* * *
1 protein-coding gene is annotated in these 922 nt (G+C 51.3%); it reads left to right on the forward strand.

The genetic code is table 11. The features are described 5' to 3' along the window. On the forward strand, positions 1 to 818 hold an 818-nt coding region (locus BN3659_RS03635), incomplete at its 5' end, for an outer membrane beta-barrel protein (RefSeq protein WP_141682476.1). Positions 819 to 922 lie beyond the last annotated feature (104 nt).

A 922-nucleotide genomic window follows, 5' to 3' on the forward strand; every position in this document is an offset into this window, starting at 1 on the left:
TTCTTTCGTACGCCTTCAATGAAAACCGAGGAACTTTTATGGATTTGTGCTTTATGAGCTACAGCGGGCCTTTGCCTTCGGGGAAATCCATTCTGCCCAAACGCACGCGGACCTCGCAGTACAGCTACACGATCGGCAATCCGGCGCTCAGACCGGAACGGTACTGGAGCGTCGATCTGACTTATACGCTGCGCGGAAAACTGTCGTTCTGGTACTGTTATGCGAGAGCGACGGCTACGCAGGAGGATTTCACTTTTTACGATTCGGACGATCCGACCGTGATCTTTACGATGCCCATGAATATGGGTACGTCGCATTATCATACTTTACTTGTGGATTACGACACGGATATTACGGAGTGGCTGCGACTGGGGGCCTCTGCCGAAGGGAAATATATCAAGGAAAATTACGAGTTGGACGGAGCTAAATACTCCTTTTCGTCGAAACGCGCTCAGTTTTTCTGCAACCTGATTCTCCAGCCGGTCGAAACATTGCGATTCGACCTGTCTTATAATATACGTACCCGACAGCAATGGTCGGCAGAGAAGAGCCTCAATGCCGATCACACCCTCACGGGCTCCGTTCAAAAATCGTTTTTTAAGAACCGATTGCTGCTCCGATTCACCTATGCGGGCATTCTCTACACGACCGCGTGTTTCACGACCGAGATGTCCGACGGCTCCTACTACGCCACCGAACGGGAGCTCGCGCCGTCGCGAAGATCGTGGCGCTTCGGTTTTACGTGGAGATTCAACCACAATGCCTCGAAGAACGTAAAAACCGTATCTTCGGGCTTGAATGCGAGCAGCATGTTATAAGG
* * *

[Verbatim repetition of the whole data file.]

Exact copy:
1 protein-coding gene is annotated in these 922 nt (G+C 51.3%); it reads left to right on the forward strand.

The genetic code is table 11. The features are described 5' to 3' along the window. On the forward strand, positions 1 to 818 hold an 818-nt coding region (locus BN3659_RS03635), incomplete at its 5' end, for an outer membrane beta-barrel protein (RefSeq protein WP_141682476.1). Positions 819 to 922 lie beyond the last annotated feature (104 nt).

A 922-nucleotide genomic window follows, 5' to 3' on the forward strand; every position in this document is an offset into this window, starting at 1 on the left:
TTCTTTCGTACGCCTTCAATGAAAACCGAGGAACTTTTATGGATTTGTGCTTTATGAGCTACAGCGGGCCTTTGCCTTCGGGGAAATCCATTCTGCCCAAACGCACGCGGACCTCGCAGTACAGCTACACGATCGGCAATCCGGCGCTCAGACCGGAACGGTACTGGAGCGTCGATCTGACTTATACGCTGCGCGGAAAACTGTCGTTCTGGTACTGTTATGCGAGAGCGACGGCTACGCAGGAGGATTTCACTTTTTACGATTCGGACGATCCGACCGTGATCTTTACGATGCCCATGAATATGGGTACGTCGCATTATCATACTTTACTTGTGGATTACGACACGGATATTACGGAGTGGCTGCGACTGGGGGCCTCTGCCGAAGGGAAATATATCAAGGAAAATTACGAGTTGGACGGAGCTAAATACTCCTTTTCGTCGAAACGCGCTCAGTTTTTCTGCAACCTGATTCTCCAGCCGGTCGAAACATTGCGATTCGACCTGTCTTATAATATACGTACCCGACAGCAATGGTCGGCAGAGAAGAGCCTCAATGCCGATCACACCCTCACGGGCTCCGTTCAAAAATCGTTTTTTAAGAACCGATTGCTGCTCCGATTCACCTATGCGGGCATTCTCTACACGACCGCGTGTTTCACGACCGAGATGTCCGACGGCTCCTACTACGCCACCGAACGGGAGCTCGCGCCGTCGCGAAGATCGTGGCGCTTCGGTTTTACGTGGAGATTCAACCACAATGCCTCGAAGAACGTAAAAACCGTATCTTCGGGCTTGAATGCGAGCAGCATGTTATAAGG